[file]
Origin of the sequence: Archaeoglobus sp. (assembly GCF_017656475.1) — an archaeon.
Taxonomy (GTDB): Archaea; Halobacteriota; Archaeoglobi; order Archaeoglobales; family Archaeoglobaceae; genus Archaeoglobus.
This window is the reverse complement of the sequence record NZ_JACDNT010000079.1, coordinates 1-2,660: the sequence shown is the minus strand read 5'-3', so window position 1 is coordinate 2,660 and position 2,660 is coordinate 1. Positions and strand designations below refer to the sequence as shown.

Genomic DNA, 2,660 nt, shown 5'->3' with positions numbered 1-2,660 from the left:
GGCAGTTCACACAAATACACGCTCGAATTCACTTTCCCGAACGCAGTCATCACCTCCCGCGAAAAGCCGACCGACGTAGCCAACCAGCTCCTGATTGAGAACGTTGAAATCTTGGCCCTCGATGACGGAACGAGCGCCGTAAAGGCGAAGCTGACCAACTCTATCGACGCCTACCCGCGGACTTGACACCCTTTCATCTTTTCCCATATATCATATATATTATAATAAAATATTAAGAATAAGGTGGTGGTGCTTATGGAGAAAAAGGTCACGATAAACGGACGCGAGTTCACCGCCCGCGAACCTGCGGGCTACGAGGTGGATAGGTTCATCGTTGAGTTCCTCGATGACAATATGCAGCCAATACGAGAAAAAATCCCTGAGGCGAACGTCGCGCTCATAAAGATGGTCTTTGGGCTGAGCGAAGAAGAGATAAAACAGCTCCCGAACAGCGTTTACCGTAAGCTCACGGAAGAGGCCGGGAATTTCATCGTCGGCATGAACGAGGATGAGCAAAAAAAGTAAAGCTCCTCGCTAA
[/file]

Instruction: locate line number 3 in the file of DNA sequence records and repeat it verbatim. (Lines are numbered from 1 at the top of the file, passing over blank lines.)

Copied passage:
This window is the reverse complement of the sequence record NZ_JACDNT010000079.1, coordinates 1-2,660: the sequence shown is the minus strand read 5'-3', so window position 1 is coordinate 2,660 and position 2,660 is coordinate 1. Positions and strand designations below refer to the sequence as shown.